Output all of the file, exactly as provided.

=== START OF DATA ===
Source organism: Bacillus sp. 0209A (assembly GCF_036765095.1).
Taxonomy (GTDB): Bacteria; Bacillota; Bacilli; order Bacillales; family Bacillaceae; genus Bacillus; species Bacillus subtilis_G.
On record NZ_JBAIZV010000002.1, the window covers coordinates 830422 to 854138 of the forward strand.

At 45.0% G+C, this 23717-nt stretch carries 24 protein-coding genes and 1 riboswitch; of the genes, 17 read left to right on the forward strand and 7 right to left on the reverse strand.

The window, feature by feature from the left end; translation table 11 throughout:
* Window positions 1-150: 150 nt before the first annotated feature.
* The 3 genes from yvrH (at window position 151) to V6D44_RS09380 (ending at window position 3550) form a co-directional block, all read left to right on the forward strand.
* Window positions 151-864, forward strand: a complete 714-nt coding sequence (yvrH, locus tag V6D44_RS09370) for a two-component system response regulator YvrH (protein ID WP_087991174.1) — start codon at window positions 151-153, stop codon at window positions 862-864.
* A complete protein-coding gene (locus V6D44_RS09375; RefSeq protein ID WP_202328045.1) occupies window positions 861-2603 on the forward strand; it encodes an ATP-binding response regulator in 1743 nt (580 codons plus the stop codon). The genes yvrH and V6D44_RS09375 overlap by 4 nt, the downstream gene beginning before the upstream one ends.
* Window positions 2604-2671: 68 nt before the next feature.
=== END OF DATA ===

Source organism: Bacillus sp. 0209A (assembly GCF_036765095.1).
Taxonomy (GTDB): Bacteria; Bacillota; Bacilli; order Bacillales; family Bacillaceae; genus Bacillus; species Bacillus subtilis_G.
On record NZ_JBAIZV010000002.1, the window covers coordinates 830422 to 854138 of the forward strand.

At 45.0% G+C, this 23717-nt stretch carries 24 protein-coding genes and 1 riboswitch; of the genes, 17 read left to right on the forward strand and 7 right to left on the reverse strand.

The window, feature by feature from the left end; translation table 11 throughout:
* Window positions 1-150: 150 nt before the first annotated feature.
* The 3 genes from yvrH (at window position 151) to V6D44_RS09380 (ending at window position 3550) form a co-directional block, all read left to right on the forward strand.
* Window positions 151-864, forward strand: a complete 714-nt coding sequence (yvrH, locus tag V6D44_RS09370) for a two-component system response regulator YvrH (protein ID WP_087991174.1) — start codon at window positions 151-153, stop codon at window positions 862-864.
* A complete protein-coding gene (locus V6D44_RS09375; RefSeq protein ID WP_202328045.1) occupies window positions 861-2603 on the forward strand; it encodes an ATP-binding response regulator in 1743 nt (580 codons plus the stop codon). The genes yvrH and V6D44_RS09375 overlap by 4 nt, the downstream gene beginning before the upstream one ends.
* Window positions 2604-2671: 68 nt before the next feature.